HAFB employees judge science fair

HAFB employees judge science fair

LAYTON — It was a typical science fair with projects about Frisbee dynamics, what cleans coins the most effectively, the effects of caffeine on plant growth, or if a cat lover predicts whether or not a person is an introvert. Intermingled amidst the tri-fold project posters at the Legacy Christian Academy science fair on Monday were a host of military members in uniforms and Hill Air Force Base civilians, judging the projects. 

“The cool thing about these science fairs is that the judges interact with the students one-on-one for ten minutes each, so these kids get first-hand contact with people who are in the military and in science fields, so they get to share with the kids how science relates to their job now, and students look up to members in uniform and that’s a pretty cool part,” said JD McBride, STEM Outreach Coordinator at Hill Air Force Base. 

Talking to someone in uniform may be daunting for some, according to one of the volunteer judges, Staff Sgt. Travis Laughlin. “Talking to somebody twice your age can be frightening, but in our society, it’s one of the biggest killers of creativity. Once you get over being able to speak, it gives you confidence, something that is lacking in our society, and this can boost them by us telling them they have a good idea and they realize what they do matters,” Laughlin said.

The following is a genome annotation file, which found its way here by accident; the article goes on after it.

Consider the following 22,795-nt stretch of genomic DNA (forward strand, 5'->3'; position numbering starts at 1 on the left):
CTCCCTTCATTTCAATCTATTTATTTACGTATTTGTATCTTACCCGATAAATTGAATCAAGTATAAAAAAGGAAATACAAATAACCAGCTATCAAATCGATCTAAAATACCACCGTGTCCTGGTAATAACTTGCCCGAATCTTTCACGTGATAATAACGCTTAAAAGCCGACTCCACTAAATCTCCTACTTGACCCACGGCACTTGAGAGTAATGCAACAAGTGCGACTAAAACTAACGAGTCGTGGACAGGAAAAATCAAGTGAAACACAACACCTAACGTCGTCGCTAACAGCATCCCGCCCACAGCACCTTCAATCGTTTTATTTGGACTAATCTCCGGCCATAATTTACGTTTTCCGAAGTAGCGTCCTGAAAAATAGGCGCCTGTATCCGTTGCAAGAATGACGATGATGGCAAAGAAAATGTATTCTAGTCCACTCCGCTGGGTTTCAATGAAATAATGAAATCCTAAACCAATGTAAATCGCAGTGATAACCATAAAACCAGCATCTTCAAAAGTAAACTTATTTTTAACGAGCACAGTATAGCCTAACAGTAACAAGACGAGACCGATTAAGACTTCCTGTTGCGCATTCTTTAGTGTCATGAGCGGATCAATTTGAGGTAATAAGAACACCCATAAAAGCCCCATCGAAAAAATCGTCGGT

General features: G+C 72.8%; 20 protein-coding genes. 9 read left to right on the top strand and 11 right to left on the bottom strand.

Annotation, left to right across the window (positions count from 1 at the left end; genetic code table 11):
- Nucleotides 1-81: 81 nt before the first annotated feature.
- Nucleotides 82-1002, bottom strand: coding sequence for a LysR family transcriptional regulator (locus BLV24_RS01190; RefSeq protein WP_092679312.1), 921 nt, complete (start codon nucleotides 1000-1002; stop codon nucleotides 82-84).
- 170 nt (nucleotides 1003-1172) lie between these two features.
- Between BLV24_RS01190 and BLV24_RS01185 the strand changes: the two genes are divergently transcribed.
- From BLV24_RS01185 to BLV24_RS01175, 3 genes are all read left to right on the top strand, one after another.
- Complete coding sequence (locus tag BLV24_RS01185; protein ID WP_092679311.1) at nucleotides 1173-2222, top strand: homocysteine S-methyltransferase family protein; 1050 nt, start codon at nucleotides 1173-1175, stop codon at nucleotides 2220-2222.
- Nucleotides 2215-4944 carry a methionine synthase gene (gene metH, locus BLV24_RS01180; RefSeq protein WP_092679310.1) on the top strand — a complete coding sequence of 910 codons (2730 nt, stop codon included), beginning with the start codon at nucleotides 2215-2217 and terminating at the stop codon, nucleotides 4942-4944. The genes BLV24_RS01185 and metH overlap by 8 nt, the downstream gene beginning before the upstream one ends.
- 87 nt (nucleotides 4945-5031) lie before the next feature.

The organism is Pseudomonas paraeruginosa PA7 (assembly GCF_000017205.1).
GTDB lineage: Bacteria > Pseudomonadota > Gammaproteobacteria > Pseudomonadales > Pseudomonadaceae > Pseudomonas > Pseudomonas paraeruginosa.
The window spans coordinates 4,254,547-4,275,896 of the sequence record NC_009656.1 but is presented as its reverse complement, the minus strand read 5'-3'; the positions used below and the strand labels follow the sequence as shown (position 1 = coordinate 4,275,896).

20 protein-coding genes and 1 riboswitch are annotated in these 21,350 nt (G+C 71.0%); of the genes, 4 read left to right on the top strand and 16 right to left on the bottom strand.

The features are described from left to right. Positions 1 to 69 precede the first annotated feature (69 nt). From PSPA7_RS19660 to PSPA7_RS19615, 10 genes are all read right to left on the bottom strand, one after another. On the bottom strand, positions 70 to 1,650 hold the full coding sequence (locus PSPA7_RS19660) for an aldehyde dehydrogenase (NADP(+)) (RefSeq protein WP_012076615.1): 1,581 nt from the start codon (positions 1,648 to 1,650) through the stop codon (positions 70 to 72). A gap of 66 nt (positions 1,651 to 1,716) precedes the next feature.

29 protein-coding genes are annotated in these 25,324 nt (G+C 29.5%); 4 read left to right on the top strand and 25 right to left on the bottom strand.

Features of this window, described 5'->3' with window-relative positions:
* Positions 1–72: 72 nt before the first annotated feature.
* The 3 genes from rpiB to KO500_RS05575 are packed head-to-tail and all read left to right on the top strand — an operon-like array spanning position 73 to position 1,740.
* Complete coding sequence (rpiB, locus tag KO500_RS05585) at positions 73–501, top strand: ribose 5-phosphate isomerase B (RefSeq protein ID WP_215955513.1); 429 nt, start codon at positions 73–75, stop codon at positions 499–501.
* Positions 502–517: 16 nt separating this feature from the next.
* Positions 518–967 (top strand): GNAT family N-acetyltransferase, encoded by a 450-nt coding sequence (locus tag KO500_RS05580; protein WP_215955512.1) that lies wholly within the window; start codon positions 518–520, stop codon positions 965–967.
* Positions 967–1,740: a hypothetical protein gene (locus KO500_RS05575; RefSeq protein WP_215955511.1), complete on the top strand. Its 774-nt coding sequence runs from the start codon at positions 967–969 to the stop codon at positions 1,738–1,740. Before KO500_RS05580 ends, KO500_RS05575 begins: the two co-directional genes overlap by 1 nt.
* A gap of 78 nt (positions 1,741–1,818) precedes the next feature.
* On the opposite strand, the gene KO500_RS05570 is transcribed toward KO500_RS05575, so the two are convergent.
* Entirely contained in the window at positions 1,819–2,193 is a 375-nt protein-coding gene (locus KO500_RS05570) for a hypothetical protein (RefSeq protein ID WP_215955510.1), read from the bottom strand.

Layton Christian Academy science teacher Anne Lewis agreed with Laughlin as she gave instructions to other volunteers from Hill Air Force Base. “This is where education starts, learning how to write your ideas down and talk to other people about those ideas, and having volunteers come from Hill Air Force Base to talk to our students makes our kids feel important and helps validate their ideas,” Lewis said. 

Too often kids don’t learn important communication skills with texting Lewis stated, or even worse, don’t learn proper grammar. 

“In our society, you have to know these skills, and the more our students do these things (like science fairs), they get experience in public speaking,” Lewis said. 

Even Tech. Sgt. Ken Rice, a volunteer judge at the Legacy Christian Academy’s science fair stated how important it is for students to learn communication. 

Rice participated in numerous science fairs growing up, but the part he remembers the most? Interacting with the judges. 

“I can see these kids getting that exact same experience. In science, you have sell yourself, pitch your ideas to somebody in order for an industry or government to back your ideas,” Rice said. 

Ninth-grader Chase Uragami showed his science project where he tested how much water evaporates from a cup of water when covered with various brands of plastic wrap. After talking about his project with Rice, Uragami said it wasn’t too hard. 

“They are good role models and they do a good job judging,” Uragami said. 

However, it has been hard recently for Hill Air Force Base to find volunteers to help out at science fairs. 

They have nine science fairs at local schools over the next couple of months. 

“You have 100 kids and 7 judges who spend time talking with many of the students, but it is a great public relations tool for the base,” said McBride. “It gets us into classrooms and receptive to things we want to do, in addition to being an excellent recruiting tool for kids to see how what they are doing now relates to the jobs at a military base.”

For those interested in volunteering, contact Jon.mcbride.1.ctr@us.af.mil. 

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